While the responsibility to protect rests with national Governments, the international community has a duty to act when States themselves are the culprits of ethnic cleansing, are unable to prevent genocide or cannot ensure accountability for war crimes, delegates told General Assembly today.
Opening a two-day debate on the responsibility to protect and the prevention of genocide, war crimes, ethnic cleansing and crimes against humanity, some Members States cautioned against using the responsibility to protect concept as a pretext to meddle in the internal affairs of sovereign countries for political gain. Some warned against the use of double standards, especially when a handful of States in the Security Council use the power of the veto in cases of crimes against humanity.
“We must do more and we must do better,” Maria Luiza Viotti, Secretary-General António Guterres’ Chef de Cabinet, said on his behalf. The Assembly had before it the Secretary-General’s report “Responsibility to protect: lessons learned for prevention” (document A/73/898), which outlines specific actions to address hate speech, nurture diversity and inclusion, and translate early warnings into decisive action towards prevention.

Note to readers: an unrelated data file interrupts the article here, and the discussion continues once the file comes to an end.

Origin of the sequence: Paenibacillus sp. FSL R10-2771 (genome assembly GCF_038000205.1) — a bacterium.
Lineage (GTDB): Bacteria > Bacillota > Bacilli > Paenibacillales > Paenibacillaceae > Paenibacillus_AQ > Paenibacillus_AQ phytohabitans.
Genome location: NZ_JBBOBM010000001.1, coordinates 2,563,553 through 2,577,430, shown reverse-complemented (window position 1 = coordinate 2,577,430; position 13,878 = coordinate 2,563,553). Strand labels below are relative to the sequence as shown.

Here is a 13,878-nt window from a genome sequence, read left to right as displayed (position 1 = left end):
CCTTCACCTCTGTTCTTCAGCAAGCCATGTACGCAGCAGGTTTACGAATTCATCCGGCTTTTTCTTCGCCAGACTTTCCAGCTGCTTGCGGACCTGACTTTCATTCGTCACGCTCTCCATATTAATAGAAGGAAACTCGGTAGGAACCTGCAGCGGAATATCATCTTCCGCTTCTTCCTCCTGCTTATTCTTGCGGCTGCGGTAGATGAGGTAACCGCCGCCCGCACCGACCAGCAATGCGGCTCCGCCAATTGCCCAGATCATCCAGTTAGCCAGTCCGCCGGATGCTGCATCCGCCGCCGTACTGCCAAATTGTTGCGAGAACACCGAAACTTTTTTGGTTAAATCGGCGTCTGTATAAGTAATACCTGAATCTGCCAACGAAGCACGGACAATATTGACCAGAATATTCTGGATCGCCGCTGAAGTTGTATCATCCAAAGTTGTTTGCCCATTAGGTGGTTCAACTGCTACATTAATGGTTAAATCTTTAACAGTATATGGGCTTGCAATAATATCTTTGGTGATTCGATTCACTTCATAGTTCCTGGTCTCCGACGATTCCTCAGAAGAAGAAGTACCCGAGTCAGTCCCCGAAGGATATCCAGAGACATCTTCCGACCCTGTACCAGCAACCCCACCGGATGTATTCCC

Civilians continue to be targeted deliberately and systematically in acts that could amount to genocide, Ms. Viotti said, stressing that none of these crimes are inevitable or could ever be justified. Open and frank discussions like the one held today are essential to dispel misconceptions and mistrust and address double standards, she continued, adding that all Member States have a responsibility to protect their citizens. This duty entails preventing genocide, war crimes, ethnic cleansing and crimes against humanity, as well as their incitement. The international community has a responsibility to support Member States in this regard, including through diplomatic, humanitarian and other means that could help prevent ethnic crimes and crimes against humanity.